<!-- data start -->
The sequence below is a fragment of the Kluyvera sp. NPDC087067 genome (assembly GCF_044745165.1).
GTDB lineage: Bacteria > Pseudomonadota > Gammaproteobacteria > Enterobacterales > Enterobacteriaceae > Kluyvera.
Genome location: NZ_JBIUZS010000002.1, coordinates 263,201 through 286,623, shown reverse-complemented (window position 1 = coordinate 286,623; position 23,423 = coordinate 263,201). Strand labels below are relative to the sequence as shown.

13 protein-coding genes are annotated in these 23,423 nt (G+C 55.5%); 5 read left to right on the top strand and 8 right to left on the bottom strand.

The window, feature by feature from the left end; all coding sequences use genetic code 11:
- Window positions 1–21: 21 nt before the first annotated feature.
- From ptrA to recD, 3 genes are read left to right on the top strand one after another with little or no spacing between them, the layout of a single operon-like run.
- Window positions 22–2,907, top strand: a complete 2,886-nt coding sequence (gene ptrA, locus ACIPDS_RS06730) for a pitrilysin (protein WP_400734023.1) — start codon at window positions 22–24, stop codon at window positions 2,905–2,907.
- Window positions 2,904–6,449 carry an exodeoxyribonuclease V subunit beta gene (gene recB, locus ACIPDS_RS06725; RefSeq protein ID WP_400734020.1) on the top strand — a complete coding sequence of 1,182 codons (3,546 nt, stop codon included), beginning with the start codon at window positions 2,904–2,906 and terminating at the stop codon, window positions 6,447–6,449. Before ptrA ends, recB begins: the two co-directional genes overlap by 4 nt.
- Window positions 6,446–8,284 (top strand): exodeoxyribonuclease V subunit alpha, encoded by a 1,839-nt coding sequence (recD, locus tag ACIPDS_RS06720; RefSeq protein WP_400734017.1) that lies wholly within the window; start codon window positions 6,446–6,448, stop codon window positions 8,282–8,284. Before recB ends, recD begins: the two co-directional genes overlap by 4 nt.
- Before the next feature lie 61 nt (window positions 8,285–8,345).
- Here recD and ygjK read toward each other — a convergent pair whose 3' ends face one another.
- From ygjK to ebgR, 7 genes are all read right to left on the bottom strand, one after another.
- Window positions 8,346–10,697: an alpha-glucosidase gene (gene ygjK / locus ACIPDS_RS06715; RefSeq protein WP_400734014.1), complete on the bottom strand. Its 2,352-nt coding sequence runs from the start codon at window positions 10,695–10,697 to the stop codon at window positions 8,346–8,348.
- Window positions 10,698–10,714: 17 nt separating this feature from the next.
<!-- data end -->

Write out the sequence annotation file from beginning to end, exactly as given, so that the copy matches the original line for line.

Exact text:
The sequence below is a fragment of the Kluyvera sp. NPDC087067 genome (assembly GCF_044745165.1).
GTDB lineage: Bacteria > Pseudomonadota > Gammaproteobacteria > Enterobacterales > Enterobacteriaceae > Kluyvera.
Genome location: NZ_JBIUZS010000002.1, coordinates 263,201 through 286,623, shown reverse-complemented (window position 1 = coordinate 286,623; position 23,423 = coordinate 263,201). Strand labels below are relative to the sequence as shown.

13 protein-coding genes are annotated in these 23,423 nt (G+C 55.5%); 5 read left to right on the top strand and 8 right to left on the bottom strand.

The window, feature by feature from the left end; all coding sequences use genetic code 11:
- Window positions 1–21: 21 nt before the first annotated feature.
- From ptrA to recD, 3 genes are read left to right on the top strand one after another with little or no spacing between them, the layout of a single operon-like run.
- Window positions 22–2,907, top strand: a complete 2,886-nt coding sequence (gene ptrA, locus ACIPDS_RS06730) for a pitrilysin (protein WP_400734023.1) — start codon at window positions 22–24, stop codon at window positions 2,905–2,907.
- Window positions 2,904–6,449 carry an exodeoxyribonuclease V subunit beta gene (gene recB, locus ACIPDS_RS06725; RefSeq protein ID WP_400734020.1) on the top strand — a complete coding sequence of 1,182 codons (3,546 nt, stop codon included), beginning with the start codon at window positions 2,904–2,906 and terminating at the stop codon, window positions 6,447–6,449. Before ptrA ends, recB begins: the two co-directional genes overlap by 4 nt.
- Window positions 6,446–8,284 (top strand): exodeoxyribonuclease V subunit alpha, encoded by a 1,839-nt coding sequence (recD, locus tag ACIPDS_RS06720; RefSeq protein WP_400734017.1) that lies wholly within the window; start codon window positions 6,446–6,448, stop codon window positions 8,282–8,284. Before recB ends, recD begins: the two co-directional genes overlap by 4 nt.
- Before the next feature lie 61 nt (window positions 8,285–8,345).
- Here recD and ygjK read toward each other — a convergent pair whose 3' ends face one another.
- From ygjK to ebgR, 7 genes are all read right to left on the bottom strand, one after another.
- Window positions 8,346–10,697: an alpha-glucosidase gene (gene ygjK / locus ACIPDS_RS06715; RefSeq protein WP_400734014.1), complete on the bottom strand. Its 2,352-nt coding sequence runs from the start codon at window positions 10,695–10,697 to the stop codon at window positions 8,346–8,348.
- Window positions 10,698–10,714: 17 nt separating this feature from the next.